US reassessing relationship with Russia

  10 August 2013    Read: 230
US reassessing relationship with Russia
US President Barack Obama said Friday the United States should "take a pause" to reassess its relationship with Russia even as the countries` top diplomats and defence ministers held talks in Washington
"The latest episode is just one more in a number of emerging differences that we`ve seen over the last several months," Obama said, referring to Syria, human rights and the dispute over self admitted leaker Eddward Snowden.

"It is probably appropriate for us to take a pause, reassess where it is that Russia`s going, what our core interests are, and calibrate the relationship so that we`re doing things that are good for the United States and, hopefully, good for Russia as well."

US Secretary of State John Kerry and Defence Secretary Chuck Hagel sat down with their Russian counterparts, Russian Foreign Minister Sergei Lavrov and Defence Minister Sergei Shoygu, despite heightened tension over Moscow`s granting of asylum to US whistleblower Edward Snowden.

Obama earlier this week cancelled a bilateral summit with President Vladimir Putin planned for next month over the asylum.

Senior administration officials described the talks at the State Department as pragmatic and constructive. The Snowden affair did not dominate the talks known as the two plus two, even as Kerry stressed disappointment over Russia`s move, an official told reporters.

However the sides announced no concrete agreements, such as a specific date for fresh talks on Syria in Geneva.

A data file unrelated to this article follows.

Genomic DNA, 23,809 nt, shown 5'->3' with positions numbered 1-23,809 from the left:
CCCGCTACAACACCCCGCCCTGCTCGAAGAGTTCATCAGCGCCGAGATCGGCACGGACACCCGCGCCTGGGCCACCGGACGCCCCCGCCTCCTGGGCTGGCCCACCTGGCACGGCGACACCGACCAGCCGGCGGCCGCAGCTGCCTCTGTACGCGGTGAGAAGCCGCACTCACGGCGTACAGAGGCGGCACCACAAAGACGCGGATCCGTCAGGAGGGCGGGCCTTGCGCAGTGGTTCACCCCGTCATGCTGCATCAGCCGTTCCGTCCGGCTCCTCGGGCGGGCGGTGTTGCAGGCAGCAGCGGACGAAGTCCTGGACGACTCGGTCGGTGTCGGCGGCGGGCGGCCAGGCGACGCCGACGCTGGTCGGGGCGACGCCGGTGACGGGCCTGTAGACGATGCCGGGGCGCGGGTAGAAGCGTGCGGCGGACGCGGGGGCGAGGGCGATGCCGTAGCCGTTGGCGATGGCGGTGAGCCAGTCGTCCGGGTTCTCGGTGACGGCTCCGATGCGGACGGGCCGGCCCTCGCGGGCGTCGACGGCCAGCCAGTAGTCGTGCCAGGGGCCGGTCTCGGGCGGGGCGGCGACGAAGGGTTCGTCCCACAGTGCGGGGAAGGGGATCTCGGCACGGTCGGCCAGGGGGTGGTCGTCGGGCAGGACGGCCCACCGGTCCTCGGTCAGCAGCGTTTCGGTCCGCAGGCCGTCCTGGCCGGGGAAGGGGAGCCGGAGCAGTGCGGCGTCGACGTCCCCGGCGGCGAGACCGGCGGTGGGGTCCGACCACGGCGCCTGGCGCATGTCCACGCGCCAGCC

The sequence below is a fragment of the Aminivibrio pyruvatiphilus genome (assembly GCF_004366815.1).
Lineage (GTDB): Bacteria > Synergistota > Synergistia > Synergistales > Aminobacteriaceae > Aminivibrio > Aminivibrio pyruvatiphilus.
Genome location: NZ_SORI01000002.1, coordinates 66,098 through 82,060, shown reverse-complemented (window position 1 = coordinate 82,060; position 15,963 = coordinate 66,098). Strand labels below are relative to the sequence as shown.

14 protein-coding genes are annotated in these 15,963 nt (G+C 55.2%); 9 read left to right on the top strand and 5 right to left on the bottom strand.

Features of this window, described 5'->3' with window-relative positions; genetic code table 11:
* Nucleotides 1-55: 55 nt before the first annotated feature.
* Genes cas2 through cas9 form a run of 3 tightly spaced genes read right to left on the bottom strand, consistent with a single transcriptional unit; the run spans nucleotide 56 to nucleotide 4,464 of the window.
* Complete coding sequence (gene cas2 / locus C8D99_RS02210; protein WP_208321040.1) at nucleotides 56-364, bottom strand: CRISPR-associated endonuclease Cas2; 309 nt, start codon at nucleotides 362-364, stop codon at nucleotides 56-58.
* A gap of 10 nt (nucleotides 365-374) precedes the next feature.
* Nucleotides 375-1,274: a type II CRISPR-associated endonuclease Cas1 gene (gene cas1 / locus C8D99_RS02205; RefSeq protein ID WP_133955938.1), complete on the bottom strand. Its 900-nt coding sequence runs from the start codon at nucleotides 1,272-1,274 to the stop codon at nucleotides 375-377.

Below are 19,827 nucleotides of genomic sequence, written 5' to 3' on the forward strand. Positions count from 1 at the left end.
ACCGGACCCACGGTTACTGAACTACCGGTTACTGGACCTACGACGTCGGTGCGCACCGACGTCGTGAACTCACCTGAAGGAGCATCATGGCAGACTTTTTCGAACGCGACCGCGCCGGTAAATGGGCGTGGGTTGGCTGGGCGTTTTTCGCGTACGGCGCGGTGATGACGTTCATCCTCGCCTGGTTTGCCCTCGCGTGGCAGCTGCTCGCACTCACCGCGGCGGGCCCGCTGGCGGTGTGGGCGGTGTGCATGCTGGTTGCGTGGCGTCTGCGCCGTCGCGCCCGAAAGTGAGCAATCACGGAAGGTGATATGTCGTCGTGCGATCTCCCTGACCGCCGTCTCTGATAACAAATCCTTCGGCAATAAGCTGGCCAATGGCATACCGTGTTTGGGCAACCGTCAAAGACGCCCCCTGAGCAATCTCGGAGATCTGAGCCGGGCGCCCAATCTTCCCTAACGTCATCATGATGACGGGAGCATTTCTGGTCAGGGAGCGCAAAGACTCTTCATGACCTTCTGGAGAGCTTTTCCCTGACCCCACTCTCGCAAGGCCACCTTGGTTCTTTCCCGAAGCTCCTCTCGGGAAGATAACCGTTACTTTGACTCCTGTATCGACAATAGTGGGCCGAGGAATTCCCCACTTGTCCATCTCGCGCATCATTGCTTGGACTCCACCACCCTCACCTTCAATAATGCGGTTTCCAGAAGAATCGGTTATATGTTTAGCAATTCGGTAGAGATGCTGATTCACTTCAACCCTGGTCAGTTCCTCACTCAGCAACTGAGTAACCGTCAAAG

Lavrov said the sides agreed to meet on a regular basis to discuss cooperation and solutions to global problems.

On Syria, he called for a convening of a fresh round of talks in Geneva to end the crisis "as soon as possible" and for Syrian government and opposition delegations to work toward agreement on a political transition.

The installation of a missile defence system in Europe that has proven a source of tension between Washington and Moscow for years was also discussed.

Shoygu said the sides need to find solutions for the placement of the missiles.

"We also need to understand that ... every country seeks greater protection," he said. "But that should not be done at the expense of Russia, for example."

US officials said the sides hope to have regular meetings on missile defence, and greeted Shoygu`s comments that "we hear each other on missile defense."

"I think now we have to start listening to each other on missile defense," the official said.

There had been doubts that the meeting would go ahead, after Russia granted Snowden temporary asylum.

Kerry said at the start of the talks the Snowden case was among the "challenging moments" the countries had recently experienced.

"The relationship between the United States and Russia is, needless to say, a very important relationship, and it is marked by shared interests and, at times, colliding and conflicting interests," Kerry said as talks got underway.

"Now, I think we`re all very clear-eyed about that," he said. "Sergei Lavrov and I are old hockey players, and we both know that diplomacy, like hockey, can sometimes result in the occasional collision. So we`re candid, very candid, about the areas in which we agree, but also the areas in which we disagree."

The former intelligence contractor and admitted leaker of secret US surveillance programmes is wanted in the US to face espionage charges.

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